Photography by Liesbeth Powers. 

It took a while for Jennifer Bradford to settle on a career path. As a child, she thought she wanted to be a teacher, like her mom, or perhaps a dentist or marine biologist. But those ideas only lasted until high school. Then an AP psychology course sparked her interest in becoming a psychologist who worked in state hospitals. After interning at a facility near Norman, she decided against it. Later, while working toward her master’s degree at the University of Oklahoma, she started helping at the student counseling center and thought she wanted to pursue college counseling.

“I think students are really amazing people,” she says. “They’re bright. They’re motivated. They want to learn more about themselves.”

Bradford, who grew up in Tulsa, moved to Dallas after getting her master’s degree to be with her fiancé, Scott. She earned a doctorate at the University of North Texas before leaving our state for a while. The couple spent most of the next decade living in Philadelphia, Los Angeles and New York. And this was all while Bradford was finishing up her postdoctoral work and counseling college students.

In 2012, they moved back to Texas, and it’s been home ever since. Bradford continued with college counseling at SMU while also working in private practice. She and a colleague at SMU, Dr. Elizabeth Huber, had children around the same time and wanted a more flexible work schedule. Bradford also began noticing that college counseling programs were adding more session limits and focusing on crisis management.

After working in the industry for almost 10 years, Bradford left college counseling and co-founded Preston Hollow Health & Wellness with Huber. They established their first office at Preston Royal. As co-founder, Bradford has a schedule that allows her to see five to six patients a day, complete session notes and supervise an intern or postdoc. And she also has time to drive her kids to and from their Lakewood home and the Episcopal School of Dallas in Preston Hollow.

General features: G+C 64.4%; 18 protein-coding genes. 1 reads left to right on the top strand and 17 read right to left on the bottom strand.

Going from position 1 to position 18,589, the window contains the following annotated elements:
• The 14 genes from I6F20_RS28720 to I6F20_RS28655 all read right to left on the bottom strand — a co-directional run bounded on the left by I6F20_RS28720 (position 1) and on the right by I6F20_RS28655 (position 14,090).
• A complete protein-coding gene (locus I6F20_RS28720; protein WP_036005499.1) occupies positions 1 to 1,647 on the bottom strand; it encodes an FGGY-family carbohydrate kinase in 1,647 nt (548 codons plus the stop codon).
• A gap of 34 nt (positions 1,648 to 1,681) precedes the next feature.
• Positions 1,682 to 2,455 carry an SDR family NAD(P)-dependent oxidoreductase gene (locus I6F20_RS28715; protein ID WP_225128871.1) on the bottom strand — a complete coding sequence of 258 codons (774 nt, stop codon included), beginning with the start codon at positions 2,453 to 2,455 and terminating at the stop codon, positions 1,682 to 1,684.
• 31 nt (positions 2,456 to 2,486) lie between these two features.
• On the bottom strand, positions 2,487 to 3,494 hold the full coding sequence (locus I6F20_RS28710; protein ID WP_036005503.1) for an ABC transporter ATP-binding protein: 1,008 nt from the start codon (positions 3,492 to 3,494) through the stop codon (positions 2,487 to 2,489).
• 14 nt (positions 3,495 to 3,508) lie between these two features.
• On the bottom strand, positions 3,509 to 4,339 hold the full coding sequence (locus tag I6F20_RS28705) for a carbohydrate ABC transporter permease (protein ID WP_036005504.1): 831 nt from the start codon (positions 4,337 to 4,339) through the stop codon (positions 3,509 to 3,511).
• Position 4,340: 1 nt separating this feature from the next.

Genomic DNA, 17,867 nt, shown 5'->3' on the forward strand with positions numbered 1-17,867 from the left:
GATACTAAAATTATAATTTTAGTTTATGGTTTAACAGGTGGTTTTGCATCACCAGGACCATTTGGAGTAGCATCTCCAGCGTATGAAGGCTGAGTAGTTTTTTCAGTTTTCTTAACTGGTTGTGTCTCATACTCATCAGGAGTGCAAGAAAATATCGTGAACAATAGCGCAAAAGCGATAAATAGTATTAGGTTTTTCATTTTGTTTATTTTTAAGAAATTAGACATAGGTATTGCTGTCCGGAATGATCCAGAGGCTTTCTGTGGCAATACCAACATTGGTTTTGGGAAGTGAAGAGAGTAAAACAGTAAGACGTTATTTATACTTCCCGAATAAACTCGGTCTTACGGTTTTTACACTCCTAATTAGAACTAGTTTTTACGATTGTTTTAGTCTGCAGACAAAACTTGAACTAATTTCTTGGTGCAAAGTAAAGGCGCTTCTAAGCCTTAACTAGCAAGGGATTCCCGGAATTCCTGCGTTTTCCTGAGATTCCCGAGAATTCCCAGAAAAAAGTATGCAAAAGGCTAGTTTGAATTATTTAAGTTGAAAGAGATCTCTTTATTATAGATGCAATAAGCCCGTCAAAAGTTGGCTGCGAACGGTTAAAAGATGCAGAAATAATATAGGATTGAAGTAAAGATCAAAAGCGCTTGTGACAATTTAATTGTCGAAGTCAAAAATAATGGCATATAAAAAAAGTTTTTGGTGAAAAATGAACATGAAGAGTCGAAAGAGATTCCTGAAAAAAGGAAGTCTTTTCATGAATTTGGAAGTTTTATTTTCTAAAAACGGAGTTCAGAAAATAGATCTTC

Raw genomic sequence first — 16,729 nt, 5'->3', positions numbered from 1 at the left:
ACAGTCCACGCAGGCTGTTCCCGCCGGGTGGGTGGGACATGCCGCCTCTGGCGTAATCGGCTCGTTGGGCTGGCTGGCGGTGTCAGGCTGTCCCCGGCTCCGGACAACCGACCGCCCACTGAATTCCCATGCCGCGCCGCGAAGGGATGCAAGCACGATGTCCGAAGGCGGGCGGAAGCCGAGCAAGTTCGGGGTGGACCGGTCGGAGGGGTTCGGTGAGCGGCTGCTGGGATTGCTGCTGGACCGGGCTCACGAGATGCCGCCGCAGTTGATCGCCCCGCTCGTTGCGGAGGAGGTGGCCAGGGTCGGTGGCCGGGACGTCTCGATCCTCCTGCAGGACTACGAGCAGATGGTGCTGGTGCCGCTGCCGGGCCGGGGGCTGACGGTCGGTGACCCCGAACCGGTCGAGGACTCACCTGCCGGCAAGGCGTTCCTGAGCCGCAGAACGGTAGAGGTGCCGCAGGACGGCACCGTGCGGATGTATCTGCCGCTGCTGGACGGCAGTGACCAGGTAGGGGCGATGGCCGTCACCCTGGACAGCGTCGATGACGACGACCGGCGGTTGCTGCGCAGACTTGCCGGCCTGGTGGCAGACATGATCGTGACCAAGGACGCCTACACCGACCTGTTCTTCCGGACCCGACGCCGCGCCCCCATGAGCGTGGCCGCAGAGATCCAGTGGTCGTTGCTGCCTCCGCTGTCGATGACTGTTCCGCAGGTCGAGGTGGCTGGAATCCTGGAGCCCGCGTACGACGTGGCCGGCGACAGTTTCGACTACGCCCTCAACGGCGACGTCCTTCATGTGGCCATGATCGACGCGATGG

When the tornado destroyed the office, they moved to a new one on Walnut Hill, which has reopened for in-person visits. Many of the 14 therapists have an interest in helping women.

Bradford has a particular passion for working with women because of the way they assume different roles throughout their lifetimes. As they transition from daughters and sisters to wives and mothers, many often prioritize caring for everyone else in their lives. That comes at the expense of ensuring their own well-being.

“I really enjoy helping women understand that dynamic and how can they, not do less taking care of other people, but kind of rebalancing that,” Bradford says. “Focusing on the self a bit, paying attention to the self’s needs and having a kinder voice to the self.”

Bradford is a relational therapist. She’s focused on helping people understand the dynamics of their relationships but also realizes she can develop a relationship with her clients. If they need help in the future, they can return to her, a therapist they already know.

Just as Bradford encourages people to seek help when they need it, she seeks help when she needs it — through attending therapy, talking with her husband or walking around the neighborhood or the Dallas Arboretum.

It’s no surprise that the biggest lessons Bradford learned as a child revolved around having empathy for others. A decades-long career in psychology could only work for someone who has a genuine interest in helping others see their lives more positively.

“I love what I do,” Bradford says. “So no, I haven’t considered something else.”

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